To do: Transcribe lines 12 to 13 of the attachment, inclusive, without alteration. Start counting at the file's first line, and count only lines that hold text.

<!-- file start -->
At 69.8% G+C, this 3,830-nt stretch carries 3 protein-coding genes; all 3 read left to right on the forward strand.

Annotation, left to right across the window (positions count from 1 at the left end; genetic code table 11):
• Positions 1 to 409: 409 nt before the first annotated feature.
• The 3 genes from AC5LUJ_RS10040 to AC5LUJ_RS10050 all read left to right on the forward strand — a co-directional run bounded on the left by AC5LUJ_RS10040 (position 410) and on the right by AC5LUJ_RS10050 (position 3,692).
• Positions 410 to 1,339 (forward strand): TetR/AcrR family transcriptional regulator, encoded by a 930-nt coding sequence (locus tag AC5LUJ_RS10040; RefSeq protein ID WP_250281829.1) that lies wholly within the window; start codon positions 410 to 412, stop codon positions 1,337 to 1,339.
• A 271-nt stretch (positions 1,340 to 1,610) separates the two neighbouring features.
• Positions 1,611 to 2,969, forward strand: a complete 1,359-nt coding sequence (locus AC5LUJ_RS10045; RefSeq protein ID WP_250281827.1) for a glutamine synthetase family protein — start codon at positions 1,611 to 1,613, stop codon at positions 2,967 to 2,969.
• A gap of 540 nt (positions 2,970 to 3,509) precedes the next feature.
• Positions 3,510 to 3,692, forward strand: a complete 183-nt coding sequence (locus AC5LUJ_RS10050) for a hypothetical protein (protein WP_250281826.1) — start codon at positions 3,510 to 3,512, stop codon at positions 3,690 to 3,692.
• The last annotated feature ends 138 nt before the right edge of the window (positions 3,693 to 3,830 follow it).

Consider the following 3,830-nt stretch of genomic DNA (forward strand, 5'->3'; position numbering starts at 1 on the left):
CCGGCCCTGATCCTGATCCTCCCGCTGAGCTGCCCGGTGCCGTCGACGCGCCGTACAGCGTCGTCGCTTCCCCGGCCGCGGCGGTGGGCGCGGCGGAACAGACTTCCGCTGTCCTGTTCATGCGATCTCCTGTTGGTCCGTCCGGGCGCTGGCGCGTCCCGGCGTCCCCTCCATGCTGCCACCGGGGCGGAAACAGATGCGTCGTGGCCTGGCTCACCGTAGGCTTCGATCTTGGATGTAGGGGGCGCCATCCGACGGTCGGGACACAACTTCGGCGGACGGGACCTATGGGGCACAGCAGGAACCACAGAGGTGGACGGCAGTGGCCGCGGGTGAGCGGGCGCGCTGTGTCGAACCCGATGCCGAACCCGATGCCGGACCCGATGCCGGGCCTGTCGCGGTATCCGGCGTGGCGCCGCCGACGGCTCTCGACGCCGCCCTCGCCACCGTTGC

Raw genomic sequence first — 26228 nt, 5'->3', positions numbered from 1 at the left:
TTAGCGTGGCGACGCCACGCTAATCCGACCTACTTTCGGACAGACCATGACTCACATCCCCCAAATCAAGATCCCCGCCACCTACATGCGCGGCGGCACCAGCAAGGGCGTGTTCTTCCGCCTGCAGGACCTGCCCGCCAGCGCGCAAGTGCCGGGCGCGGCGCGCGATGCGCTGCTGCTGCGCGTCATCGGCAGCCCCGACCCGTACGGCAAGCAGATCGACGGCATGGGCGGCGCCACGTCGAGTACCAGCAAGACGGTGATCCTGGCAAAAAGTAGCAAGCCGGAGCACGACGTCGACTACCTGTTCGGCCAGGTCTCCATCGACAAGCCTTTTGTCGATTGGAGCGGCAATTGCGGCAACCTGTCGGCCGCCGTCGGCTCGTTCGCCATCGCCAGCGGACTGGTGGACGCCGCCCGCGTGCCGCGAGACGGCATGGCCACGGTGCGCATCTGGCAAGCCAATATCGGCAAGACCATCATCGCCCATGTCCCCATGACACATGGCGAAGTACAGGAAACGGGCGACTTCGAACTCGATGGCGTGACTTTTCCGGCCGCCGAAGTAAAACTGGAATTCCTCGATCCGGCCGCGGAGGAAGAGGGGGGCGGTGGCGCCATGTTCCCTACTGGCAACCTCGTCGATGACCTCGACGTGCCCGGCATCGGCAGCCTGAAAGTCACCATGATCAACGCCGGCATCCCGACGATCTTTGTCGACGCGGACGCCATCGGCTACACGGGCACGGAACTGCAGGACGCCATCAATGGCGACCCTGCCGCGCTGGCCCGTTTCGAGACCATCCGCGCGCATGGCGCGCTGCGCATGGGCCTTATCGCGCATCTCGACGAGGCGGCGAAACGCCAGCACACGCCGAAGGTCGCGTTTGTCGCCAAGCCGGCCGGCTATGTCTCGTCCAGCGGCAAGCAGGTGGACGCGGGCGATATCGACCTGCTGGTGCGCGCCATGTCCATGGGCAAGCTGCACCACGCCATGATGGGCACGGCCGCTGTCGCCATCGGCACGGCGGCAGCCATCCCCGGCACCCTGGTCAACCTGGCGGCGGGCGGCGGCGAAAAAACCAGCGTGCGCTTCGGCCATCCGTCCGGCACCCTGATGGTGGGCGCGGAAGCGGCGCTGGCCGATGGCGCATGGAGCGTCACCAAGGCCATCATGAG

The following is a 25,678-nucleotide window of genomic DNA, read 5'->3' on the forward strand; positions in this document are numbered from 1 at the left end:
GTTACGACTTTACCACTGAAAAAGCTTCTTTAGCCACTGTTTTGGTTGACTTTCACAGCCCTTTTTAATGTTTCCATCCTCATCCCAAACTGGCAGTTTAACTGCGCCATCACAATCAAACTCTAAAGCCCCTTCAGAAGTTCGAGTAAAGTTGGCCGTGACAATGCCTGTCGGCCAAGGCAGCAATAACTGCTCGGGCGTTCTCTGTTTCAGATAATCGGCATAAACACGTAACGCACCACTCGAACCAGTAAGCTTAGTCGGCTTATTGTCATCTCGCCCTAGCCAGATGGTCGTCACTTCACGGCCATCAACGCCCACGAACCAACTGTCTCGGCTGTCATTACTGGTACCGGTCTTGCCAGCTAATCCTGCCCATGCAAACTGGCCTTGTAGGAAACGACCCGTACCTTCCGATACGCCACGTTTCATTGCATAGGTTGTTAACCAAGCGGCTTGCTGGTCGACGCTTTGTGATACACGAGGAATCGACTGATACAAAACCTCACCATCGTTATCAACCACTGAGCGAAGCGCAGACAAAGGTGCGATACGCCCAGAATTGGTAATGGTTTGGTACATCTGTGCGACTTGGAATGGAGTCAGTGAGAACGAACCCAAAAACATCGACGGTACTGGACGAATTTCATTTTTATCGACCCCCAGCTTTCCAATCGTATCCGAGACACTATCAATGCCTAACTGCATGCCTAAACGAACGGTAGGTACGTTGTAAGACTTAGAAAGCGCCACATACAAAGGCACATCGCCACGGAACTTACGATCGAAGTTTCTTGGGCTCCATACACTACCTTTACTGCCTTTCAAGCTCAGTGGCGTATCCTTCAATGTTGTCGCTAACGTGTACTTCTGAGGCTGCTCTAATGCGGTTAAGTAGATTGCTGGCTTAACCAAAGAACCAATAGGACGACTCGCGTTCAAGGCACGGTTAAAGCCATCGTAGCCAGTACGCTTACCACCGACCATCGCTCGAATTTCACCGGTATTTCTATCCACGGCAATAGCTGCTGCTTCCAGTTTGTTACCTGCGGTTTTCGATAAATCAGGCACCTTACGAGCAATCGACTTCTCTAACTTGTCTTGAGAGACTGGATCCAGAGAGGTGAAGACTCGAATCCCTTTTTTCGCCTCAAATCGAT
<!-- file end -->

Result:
CCGGCCCTGATCCTGATCCTCCCGCTGAGCTGCCCGGTGCCGTCGACGCGCCGTACAGCGTCGTCGCTTCCCCGGCCGCGGCGGTGGGCGCGGCGGAACAGACTTCCGCTGTCCTGTTCATGCGATCTCCTGTTGGTCCGTCCGGGCGCTGGCGCGTCCCGGCGTCCCCTCCATGCTGCCACCGGGGCGGAAACAGATGCGTCGTGGCCTGGCTCACCGTAGGCTTCGATCTTGGATGTAGGGGGCGCCATCCGACGGTCGGGACACAACTTCGGCGGACGGGACCTATGGGGCACAGCAGGAACCACAGAGGTGGACGGCAGTGGCCGCGGGTGAGCGGGCGCGCTGTGTCGAACCCGATGCCGAACCCGATGCCGGACCCGATGCCGGGCCTGTCGCGGTATCCGGCGTGGCGCCGCCGACGGCTCTCGACGCCGCCCTCGCCACCGTTGC

Raw genomic sequence first — 26228 nt, 5'->3', positions numbered from 1 at the left: